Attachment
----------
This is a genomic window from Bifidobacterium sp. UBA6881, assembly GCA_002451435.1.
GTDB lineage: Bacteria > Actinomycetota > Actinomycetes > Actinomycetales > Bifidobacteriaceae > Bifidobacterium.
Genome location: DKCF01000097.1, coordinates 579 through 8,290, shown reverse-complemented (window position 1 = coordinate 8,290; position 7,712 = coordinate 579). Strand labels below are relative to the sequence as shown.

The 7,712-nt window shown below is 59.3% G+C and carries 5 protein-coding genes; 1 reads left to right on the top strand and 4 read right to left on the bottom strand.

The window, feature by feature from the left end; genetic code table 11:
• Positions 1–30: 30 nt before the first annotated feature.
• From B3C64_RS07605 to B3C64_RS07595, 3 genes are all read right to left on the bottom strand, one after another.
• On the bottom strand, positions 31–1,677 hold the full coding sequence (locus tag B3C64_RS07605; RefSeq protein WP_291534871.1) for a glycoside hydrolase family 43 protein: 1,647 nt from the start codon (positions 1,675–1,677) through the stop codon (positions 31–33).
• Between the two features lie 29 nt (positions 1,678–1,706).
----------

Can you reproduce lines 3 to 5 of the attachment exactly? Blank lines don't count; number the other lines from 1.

Genome location: DKCF01000097.1, coordinates 579 through 8,290, shown reverse-complemented (window position 1 = coordinate 8,290; position 7,712 = coordinate 579). Strand labels below are relative to the sequence as shown.

The 7,712-nt window shown below is 59.3% G+C and carries 5 protein-coding genes; 1 reads left to right on the top strand and 4 read right to left on the bottom strand.

The window, feature by feature from the left end; genetic code table 11: